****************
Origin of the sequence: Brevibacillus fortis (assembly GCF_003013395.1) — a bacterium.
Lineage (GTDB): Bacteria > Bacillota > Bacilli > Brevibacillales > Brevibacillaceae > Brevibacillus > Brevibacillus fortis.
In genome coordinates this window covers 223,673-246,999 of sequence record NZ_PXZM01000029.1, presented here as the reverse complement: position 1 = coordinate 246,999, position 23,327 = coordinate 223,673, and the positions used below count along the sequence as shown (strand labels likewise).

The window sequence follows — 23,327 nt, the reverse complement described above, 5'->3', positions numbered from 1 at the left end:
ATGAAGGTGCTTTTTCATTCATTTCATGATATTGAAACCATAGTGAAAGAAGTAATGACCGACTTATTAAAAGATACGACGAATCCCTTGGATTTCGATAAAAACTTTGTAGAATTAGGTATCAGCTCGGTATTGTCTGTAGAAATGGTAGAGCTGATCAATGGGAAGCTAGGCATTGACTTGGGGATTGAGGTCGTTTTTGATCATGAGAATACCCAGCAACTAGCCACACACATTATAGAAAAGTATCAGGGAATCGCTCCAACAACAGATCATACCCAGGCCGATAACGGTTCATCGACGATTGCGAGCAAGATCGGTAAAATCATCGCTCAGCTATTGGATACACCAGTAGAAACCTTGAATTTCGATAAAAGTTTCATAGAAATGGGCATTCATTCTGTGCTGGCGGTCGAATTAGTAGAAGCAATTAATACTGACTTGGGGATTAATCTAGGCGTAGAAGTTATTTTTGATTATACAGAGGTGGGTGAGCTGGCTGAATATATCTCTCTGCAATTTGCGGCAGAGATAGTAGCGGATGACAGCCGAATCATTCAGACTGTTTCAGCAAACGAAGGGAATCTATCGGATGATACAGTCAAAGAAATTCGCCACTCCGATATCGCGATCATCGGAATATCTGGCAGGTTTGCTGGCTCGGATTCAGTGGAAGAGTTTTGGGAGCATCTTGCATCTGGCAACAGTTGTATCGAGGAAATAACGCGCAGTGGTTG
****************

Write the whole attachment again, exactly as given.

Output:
Origin of the sequence: Brevibacillus fortis (assembly GCF_003013395.1) — a bacterium.
Lineage (GTDB): Bacteria > Bacillota > Bacilli > Brevibacillales > Brevibacillaceae > Brevibacillus > Brevibacillus fortis.
In genome coordinates this window covers 223,673-246,999 of sequence record NZ_PXZM01000029.1, presented here as the reverse complement: position 1 = coordinate 246,999, position 23,327 = coordinate 223,673, and the positions used below count along the sequence as shown (strand labels likewise).

The window sequence follows — 23,327 nt, the reverse complement described above, 5'->3', positions numbered from 1 at the left end:
ATGAAGGTGCTTTTTCATTCATTTCATGATATTGAAACCATAGTGAAAGAAGTAATGACCGACTTATTAAAAGATACGACGAATCCCTTGGATTTCGATAAAAACTTTGTAGAATTAGGTATCAGCTCGGTATTGTCTGTAGAAATGGTAGAGCTGATCAATGGGAAGCTAGGCATTGACTTGGGGATTGAGGTCGTTTTTGATCATGAGAATACCCAGCAACTAGCCACACACATTATAGAAAAGTATCAGGGAATCGCTCCAACAACAGATCATACCCAGGCCGATAACGGTTCATCGACGATTGCGAGCAAGATCGGTAAAATCATCGCTCAGCTATTGGATACACCAGTAGAAACCTTGAATTTCGATAAAAGTTTCATAGAAATGGGCATTCATTCTGTGCTGGCGGTCGAATTAGTAGAAGCAATTAATACTGACTTGGGGATTAATCTAGGCGTAGAAGTTATTTTTGATTATACAGAGGTGGGTGAGCTGGCTGAATATATCTCTCTGCAATTTGCGGCAGAGATAGTAGCGGATGACAGCCGAATCATTCAGACTGTTTCAGCAAACGAAGGGAATCTATCGGATGATACAGTCAAAGAAATTCGCCACTCCGATATCGCGATCATCGGAATATCTGGCAGGTTTGCTGGCTCGGATTCAGTGGAAGAGTTTTGGGAGCATCTTGCATCTGGCAACAGTTGTATCGAGGAAATAACGCGCAGTGGTTG